Ok, I'm pretty sure I just saw the coolest thing at CES. The eReaders, Smartbooks, eReader Netbooks, etc... are neat but I haven't seen anything I'd actually like to buy yet. Even Microsoft's Slate PC announcement was a disappointment. But this next thing is pretty sweet.

It's called Intel Wireless HD technology and it works like this. Press a button on your notebook and within a matter of seconds the notebook will wirelessly send its display over to your TV.

The communication happens via 802.11n and requires a receiving box hooked up to your TV. Your screen is sent compressed and up/downscaled to 720p, regardless of source resolution. The box is super tiny as it's basically a decoder chip and HDMI output.

CPU utilization on a Core i5 540M is basically around 15 - 20% while you're streaming your desktop to a TV (all of the compression is done on the CPU). Streaming YouTube HD only took about 5Mbps of network bandwidth. It looked quite good and I didn't see any noticeable compression artifacts. The latter may appear for higher bitrate content or on very large TVs, but for browsing the web, using applications, watching Hulu and most other video it more than works. Intel just killed the reason for most of the Boxee-like devices I've seen at CES. And it's only the beginning.

Intel calls it a game changer. I call it the best thing I've seen at CES.

It basically means that you can walk around with your notebook and put Hulu, YouTube, your desktop apps or games on your TV at the push of a button. Currently the wireless link doesn't support HDCP so it won't send Blu-ray video wirelessly, but everything else works. The first generation only supports a 720p output (your desktop res can be whatever, the software automatically compresses and scales the output on the fly). The next generation of the technology will support 1080p and eventually we'll have HDCP support as well.

The receiver box is currently only made by Netgear and will ship bundled with three notebooks starting January 17th at Bestbuy. Additional Intel Wireless HD receivers will retail for $99. Intel showed us a demo on a Sony notebook but I believe Dell and Lenovo will also support the technology.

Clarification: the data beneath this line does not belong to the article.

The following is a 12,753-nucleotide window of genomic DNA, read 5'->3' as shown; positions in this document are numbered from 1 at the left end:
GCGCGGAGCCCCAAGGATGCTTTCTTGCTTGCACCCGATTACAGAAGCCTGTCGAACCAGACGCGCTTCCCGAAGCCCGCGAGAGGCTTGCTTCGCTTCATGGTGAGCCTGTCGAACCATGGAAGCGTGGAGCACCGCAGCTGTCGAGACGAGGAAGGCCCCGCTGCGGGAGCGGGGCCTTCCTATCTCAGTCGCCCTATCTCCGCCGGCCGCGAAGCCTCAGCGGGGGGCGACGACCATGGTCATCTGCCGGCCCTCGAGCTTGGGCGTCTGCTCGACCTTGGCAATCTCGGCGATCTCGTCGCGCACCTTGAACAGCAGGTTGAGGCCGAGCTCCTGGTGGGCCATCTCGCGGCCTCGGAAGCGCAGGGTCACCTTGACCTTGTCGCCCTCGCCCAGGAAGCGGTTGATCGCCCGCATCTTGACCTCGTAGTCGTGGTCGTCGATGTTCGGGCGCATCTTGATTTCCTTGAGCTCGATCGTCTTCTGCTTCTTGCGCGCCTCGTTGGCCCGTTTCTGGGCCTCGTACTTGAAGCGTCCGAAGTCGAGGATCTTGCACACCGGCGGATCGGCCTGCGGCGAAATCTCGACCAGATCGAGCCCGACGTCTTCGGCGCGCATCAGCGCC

The demo worked flawlessly when I saw it. I hate to keep saying this but it just worked. It's amazingly Apple-like to be honest. It's something I definitely want on my next notebook.

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  • Jansen - Thursday, January 07, 2010 - link

    I was standing next to Anand when Intel did the demo and it was pretty amazing that they were able to do the encoding and decoding using basic laptop graphics. VERY BASIC.
    Reply
  • Calin - Friday, January 08, 2010 - link

    "CPU utilization on a Core i5 540M is basically around 15 - 20%"
    If you are using a small laptop, you won't get much remaining performance.
    As for OS/X, it will probably work when Apple enables it.
    Reply
  • pennyfan87 - Thursday, January 07, 2010 - link

    Does this require Intel software to be installed on the host PC? If so, will it run on OSX?

    Also, is the wireless connection through an access point, or ad-hoc?
    Reply
  • medi01 - Friday, January 15, 2010 - link

    So you need A BOX connected to your TV (and to a power socket) AND a special notebook to view 720p non HD stuff with some lag, eating CPU power, but saving you from plugging HDMI cable into your notebook.

    Groundbreaking indeed... But I've never seen anything even remotely less groundbreakingly "groundbreaking"...
    Reply
  • fuzz - Tuesday, January 19, 2010 - link

    Agreed. Surely this is the WORST thing at CES. Reply

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